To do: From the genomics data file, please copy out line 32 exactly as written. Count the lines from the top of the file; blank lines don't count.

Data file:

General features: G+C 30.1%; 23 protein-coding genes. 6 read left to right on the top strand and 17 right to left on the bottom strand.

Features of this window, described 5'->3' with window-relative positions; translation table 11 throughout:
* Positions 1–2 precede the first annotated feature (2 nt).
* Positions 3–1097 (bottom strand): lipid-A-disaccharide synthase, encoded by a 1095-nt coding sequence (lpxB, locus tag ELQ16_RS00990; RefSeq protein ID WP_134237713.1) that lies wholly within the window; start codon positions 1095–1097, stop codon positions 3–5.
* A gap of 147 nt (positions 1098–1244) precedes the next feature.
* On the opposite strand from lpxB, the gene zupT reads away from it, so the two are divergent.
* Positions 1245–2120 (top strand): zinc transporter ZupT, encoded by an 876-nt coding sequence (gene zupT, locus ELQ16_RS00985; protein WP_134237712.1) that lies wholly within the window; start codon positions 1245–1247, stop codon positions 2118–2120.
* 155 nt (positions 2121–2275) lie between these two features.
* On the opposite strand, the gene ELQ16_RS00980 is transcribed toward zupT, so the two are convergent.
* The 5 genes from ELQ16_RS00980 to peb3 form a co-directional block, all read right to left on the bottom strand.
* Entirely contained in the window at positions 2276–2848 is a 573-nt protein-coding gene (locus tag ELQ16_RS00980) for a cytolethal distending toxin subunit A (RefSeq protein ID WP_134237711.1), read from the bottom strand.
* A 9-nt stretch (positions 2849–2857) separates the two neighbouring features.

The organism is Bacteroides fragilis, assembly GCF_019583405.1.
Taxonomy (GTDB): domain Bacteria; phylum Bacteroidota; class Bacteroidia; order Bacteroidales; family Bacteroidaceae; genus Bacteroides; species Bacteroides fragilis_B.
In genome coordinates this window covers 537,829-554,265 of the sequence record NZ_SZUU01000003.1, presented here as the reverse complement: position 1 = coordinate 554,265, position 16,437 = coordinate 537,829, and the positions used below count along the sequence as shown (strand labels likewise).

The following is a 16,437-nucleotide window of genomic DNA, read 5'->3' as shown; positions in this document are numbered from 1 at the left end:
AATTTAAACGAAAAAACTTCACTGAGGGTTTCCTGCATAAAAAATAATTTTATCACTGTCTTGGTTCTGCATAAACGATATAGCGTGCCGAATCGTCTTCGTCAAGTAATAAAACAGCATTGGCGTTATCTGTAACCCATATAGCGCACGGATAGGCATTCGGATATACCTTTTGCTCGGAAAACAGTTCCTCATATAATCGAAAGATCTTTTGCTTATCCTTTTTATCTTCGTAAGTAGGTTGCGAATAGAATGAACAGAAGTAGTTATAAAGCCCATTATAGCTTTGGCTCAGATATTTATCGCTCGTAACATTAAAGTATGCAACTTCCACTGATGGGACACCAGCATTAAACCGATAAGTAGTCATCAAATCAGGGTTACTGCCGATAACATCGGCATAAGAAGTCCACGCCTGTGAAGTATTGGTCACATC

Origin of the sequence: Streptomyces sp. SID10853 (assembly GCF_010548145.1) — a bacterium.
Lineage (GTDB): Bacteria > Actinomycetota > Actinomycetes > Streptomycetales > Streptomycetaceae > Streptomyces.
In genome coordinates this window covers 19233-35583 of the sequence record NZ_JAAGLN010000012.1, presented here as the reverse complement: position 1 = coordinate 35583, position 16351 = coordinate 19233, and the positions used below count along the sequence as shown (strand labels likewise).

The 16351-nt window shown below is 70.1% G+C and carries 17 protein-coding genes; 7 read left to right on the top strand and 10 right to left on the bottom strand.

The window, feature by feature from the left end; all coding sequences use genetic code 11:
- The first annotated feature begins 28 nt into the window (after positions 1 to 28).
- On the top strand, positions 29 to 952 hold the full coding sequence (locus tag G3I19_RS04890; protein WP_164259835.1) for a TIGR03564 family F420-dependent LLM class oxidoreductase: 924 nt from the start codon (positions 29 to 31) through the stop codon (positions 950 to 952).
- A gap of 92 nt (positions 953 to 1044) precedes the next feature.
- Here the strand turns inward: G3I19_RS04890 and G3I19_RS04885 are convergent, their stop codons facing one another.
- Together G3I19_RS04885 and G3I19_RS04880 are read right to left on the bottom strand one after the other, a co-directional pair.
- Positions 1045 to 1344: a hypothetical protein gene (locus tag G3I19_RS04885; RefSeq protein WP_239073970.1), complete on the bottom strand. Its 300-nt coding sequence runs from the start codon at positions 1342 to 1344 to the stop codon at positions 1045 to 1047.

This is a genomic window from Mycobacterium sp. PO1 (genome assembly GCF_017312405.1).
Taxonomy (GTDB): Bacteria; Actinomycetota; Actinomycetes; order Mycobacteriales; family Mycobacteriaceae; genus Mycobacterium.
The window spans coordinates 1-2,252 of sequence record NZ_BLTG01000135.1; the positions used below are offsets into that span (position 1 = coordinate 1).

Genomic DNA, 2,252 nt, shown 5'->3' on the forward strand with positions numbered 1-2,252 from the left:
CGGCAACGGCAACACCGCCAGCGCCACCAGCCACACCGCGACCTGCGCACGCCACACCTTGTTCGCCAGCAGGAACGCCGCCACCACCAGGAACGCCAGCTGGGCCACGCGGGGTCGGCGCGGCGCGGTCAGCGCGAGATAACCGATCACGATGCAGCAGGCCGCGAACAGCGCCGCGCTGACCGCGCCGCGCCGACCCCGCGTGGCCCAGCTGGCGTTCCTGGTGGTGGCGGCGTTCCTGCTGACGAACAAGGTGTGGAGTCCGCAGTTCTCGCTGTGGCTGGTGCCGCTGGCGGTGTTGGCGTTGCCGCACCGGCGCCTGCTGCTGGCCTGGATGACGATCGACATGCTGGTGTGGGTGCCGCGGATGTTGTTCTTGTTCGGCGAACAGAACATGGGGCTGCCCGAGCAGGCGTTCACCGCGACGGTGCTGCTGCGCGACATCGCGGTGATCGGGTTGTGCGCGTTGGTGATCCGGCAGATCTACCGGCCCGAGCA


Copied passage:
Genomic DNA, 2,252 nt, shown 5'->3' on the forward strand with positions numbered 1-2,252 from the left: